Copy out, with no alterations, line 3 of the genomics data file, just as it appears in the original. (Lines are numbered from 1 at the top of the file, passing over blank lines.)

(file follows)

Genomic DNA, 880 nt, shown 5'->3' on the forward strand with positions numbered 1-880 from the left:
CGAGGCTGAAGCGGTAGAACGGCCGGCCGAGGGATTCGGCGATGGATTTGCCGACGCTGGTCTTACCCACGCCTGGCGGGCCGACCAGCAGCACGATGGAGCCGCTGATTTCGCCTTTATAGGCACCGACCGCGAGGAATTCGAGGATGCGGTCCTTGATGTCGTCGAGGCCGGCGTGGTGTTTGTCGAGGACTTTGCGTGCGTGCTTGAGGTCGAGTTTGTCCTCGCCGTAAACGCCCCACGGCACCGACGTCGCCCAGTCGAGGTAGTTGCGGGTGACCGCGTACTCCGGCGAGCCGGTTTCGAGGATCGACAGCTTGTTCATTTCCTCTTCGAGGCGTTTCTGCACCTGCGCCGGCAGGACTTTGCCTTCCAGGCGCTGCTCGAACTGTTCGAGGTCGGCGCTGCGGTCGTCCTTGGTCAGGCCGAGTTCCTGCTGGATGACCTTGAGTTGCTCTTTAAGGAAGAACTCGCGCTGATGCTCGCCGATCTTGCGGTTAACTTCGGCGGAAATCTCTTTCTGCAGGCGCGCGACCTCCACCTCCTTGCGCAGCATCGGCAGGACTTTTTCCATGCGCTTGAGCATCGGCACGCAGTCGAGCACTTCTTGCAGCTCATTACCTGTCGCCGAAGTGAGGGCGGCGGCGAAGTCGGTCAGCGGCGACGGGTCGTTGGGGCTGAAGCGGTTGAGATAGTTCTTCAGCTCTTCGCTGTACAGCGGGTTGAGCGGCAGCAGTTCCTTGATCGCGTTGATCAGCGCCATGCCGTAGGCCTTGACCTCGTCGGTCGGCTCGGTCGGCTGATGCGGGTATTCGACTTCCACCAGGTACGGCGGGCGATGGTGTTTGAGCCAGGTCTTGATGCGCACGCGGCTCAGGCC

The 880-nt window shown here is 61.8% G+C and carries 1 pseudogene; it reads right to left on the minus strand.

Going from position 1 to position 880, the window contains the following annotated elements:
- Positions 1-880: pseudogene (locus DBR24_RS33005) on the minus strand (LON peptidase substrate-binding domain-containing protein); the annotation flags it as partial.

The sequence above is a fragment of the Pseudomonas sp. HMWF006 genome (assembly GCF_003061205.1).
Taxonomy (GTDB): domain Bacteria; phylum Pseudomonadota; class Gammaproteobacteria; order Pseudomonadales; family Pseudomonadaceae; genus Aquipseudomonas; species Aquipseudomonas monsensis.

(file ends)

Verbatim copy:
The 880-nt window shown here is 61.8% G+C and carries 1 pseudogene; it reads right to left on the minus strand.